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How Mom and I Invaded Russia

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Russia began as a little Bolshoi Ballet seed that burrowed into my mother's thought and sprang up in a forest of balalaika music on the radio, a Russian cab driver in Denver, a revived romance with Rachmaninoff, and a bevy of new acquaintances with Russian roots. This reforestation bloomed when she spotted an ad for a classical-music tour that was right up our mutual alley.

I had my vacation sights set on someplace tropical with lots of sand, surf, and downtime. But my mother was insistent. "Grab your passport," she said, "we have a plane to catch."

It wasn't that easy. There were visas to obtain, flights to book, and who will feed the cats? But once we'd arrived, Mom's excitement mounted as we turned each corner. First, she wanted a samovar, and then some amber jewelry would be nice, and a shawl was very typical of Russia, and nesting matrioshka dolls make lovely gifts.

I chided her for turning an eye-opening cultural experience into a shopping spree. Would we even see the museums for the gift shops?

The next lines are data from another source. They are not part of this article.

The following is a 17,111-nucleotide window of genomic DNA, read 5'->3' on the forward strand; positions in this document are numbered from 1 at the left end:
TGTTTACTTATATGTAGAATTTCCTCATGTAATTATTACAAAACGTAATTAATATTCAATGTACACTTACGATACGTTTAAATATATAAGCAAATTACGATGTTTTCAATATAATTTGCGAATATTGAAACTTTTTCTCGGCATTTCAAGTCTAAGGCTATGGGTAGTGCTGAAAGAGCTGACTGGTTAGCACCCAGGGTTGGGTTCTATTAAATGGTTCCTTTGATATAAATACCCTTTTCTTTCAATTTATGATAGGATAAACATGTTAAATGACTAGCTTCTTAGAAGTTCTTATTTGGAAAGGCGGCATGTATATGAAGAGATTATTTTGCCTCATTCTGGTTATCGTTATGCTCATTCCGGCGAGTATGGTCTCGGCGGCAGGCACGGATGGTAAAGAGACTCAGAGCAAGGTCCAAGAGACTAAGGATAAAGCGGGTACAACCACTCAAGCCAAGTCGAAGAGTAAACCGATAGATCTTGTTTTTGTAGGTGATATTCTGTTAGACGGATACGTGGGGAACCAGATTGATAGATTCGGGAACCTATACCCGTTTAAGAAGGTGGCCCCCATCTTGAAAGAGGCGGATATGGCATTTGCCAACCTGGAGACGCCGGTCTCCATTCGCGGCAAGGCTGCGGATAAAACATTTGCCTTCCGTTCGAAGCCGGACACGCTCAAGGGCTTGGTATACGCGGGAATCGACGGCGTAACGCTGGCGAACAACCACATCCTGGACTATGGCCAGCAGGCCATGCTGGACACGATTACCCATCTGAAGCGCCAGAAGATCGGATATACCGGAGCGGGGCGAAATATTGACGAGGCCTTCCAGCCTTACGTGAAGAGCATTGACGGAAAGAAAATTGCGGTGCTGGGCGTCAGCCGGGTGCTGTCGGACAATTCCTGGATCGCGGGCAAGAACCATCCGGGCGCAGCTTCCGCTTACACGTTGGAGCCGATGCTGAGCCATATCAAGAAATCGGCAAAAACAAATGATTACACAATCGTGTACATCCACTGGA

Mom and I had never traveled together without the rest of the family. I was "daddy's girl," sometimes accompanying him on business trips and once on a legendary road trip from Denver to Washington, D.C. Since he passed on, Mom gradually has became more adventurous on her own. She's realized she can make her own travel plans and carry her own passport, two activities formerly in Dad's domain.

I was happy when she started setting out on her own, but I never imagined myself following her to a country where our passports would be scrutinized a dozen times on both entrance and exit.

We realized early that she, being left-handed, should walk to my left when we carried our baggage. Wrecking-ball bruises were kept to a minimum this way. We never did figure out the trick of not running over each other with the luggage cart. As soon as we'd gotten the knack of pushing an empty cart, we'd load it up with suitcases and change its dynamics. Our airport dialogue consisted of "Ow. Quit it." (Repeat.) Our Laurel and Hardy travel techniques amused our fellow passengers, especially after they had a chance to watch us on the cruise ship between Moscow and St. Petersburg.


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